NVIDIA Tesla CTO Looks Ahead to Future HPC Systems

Times are booming for the high performance computing oriented Tesla division within Nvidia, according to the company’s CEO, Jen-Hsun Huang who pointed to 10X growth in their supercomputing line since 2008 during his keynote this morning at the annual GPU Technology Conference. But in the sessions devoted to specific topics, including supercomputing and large-scale deep learning systems, the focus was on the key enabling technologies that support future Pascal and Volta generation GPUs.

Nvidia’s CTO for the Tesla division, Steve Oberlin, detailed the role of the high performance NVlink interconnect this afternoon in the context of upcoming HPC systems that will set the stage for exascale computing in the 2020(ish) timeframe. Currently, Oberlin is working with the Tesla group to bring two key GPU-powered supercomputers for the U.S. Department of Energy into the fold. These machines will set the stage for what’s next in terms of Nvidia’s supercomputing business, which itself is propelled by its high speed NVlink interconnect. This will allow data to speed between the GPU and CPU between 5-12X faster than with current PCIe approaches, which offers both performance and energy efficiency advantages.

NVLinkGraphicOberlin says that since the beginning of his career at Cray there has been a performance improvement nine orders of magnitude leading to the present, with the expectation that sometime around 2020 with the arrival of exascale-class systems there will be yet another leap. Just how swift that leap will be will become apparent as the first of the CORAL systems come online in 2017. Two of the three pre-exascale machines in this procurement, Summit and Sierra, will be based on the Power9 and Tesla GPU architectures, which will be connected with NVlink, providing a machine that is 5X to 10X faster than the Titan machine at Oak Ridge National Lab using 1/5 the number of nodes—and all within the same power envelope of the current Titan system.

Oberlin joined Nvidia in 2013 as CTO for the high performance computing Tesla division, where he leads the overall roadmap and architectural direction. His supercomputing roots begin with Cray, where he helped develop early Cray vector multiprocessors. Following his work at Cray, he founded a company called Unlimited Scale, which provided a Linux-based HPC software stack for managing scalable clusters—an effort that was rolled into Cassatt Corporation (later acquired by CA Technologies) that was among the first cloud management and automation frameworks. In that time he says he’s seen quite a few architectural trends come and go, but more recently, the tension about how to eliminate the PCIe bottleneck for future systems consumed his interest, particularly in terms of seeing how companies like Intel are meshing the GPU and CPU on the same die.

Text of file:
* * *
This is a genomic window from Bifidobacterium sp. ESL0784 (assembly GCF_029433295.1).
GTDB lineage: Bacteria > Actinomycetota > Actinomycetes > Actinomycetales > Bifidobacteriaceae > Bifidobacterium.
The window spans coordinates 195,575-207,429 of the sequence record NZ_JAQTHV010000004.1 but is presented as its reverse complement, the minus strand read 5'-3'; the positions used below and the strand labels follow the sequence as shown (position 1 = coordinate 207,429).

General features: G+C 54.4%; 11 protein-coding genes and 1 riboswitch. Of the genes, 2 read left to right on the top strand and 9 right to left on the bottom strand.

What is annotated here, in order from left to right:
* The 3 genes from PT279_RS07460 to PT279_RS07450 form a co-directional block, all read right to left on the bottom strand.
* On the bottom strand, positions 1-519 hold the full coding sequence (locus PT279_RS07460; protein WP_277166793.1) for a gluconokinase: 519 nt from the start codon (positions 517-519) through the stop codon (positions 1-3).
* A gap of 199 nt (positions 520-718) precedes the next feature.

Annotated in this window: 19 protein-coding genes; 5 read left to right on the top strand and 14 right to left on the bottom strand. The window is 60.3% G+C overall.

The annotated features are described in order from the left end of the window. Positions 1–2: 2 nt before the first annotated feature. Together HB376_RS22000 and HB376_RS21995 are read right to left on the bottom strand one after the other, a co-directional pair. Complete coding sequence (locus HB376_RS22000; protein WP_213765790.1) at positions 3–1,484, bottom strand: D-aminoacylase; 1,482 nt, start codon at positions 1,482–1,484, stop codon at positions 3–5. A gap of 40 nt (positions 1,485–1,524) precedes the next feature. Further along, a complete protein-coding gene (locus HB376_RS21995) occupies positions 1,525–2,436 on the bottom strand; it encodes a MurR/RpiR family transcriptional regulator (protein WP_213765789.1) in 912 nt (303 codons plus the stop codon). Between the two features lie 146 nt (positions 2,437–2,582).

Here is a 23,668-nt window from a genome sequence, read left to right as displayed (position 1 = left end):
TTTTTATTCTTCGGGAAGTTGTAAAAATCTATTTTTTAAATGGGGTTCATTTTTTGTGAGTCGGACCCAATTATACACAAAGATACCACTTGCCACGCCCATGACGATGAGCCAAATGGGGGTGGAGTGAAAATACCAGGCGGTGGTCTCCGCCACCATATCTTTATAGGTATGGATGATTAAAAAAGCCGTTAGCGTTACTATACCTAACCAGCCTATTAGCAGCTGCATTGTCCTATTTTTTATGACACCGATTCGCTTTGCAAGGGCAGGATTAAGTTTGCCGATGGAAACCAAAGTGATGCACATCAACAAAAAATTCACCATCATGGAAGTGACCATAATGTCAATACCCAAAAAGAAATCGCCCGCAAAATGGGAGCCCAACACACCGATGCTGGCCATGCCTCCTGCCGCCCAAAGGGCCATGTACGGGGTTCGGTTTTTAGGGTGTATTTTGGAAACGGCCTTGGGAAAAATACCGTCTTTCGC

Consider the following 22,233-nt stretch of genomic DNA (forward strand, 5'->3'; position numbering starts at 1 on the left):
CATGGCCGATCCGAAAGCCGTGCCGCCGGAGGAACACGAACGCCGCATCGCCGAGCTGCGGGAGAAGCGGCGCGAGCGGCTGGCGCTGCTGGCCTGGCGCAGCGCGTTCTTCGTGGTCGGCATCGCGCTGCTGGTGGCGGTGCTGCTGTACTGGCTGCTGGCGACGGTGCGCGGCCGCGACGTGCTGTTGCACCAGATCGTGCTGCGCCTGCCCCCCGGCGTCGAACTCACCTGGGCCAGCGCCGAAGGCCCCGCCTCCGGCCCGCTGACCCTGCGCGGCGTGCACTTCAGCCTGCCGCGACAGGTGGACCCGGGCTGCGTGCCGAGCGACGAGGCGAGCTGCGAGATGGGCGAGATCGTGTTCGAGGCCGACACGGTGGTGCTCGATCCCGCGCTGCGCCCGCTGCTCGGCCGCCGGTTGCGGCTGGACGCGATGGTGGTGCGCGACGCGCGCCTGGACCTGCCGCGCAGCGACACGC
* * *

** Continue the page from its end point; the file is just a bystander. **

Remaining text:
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“A couple of years ago people were talking about integrating CPU and GPU cores—making them self-hosted. I never thought this was a good idea and argued against it strongly when I came to Nvidia, even if I can see why some thought there were good reasons to create a self-hosted part,” Oberlin explained. “The CPU is optimized for latency and has a much larger memory but the GPU, even though it has way less memory has incredible memory bandwidth. It makes much more sense to simply get these two to communicate in a way that appears to achieve integration without putting them on the same chip, which would make the CPU rather unhappy hooked into the GPU memory hierarchy.”

For now, according to sample benchmark simulations that showcase how the NVlink-enabled Pascal generation GPUs will performance against real-world scientific codes over PCIe. For example, codes like Fluent, which can take advantage of the relative massive amount of memory bandwidth, will perform particularly well.

nvlink_speedupTomorrow we’ll be reporting more specifics around upcoming Summit and Sierra machines following a deep dive on the architecture from GTC 15 that should show how these real-world codes are being considered for future pre-exascale machines.

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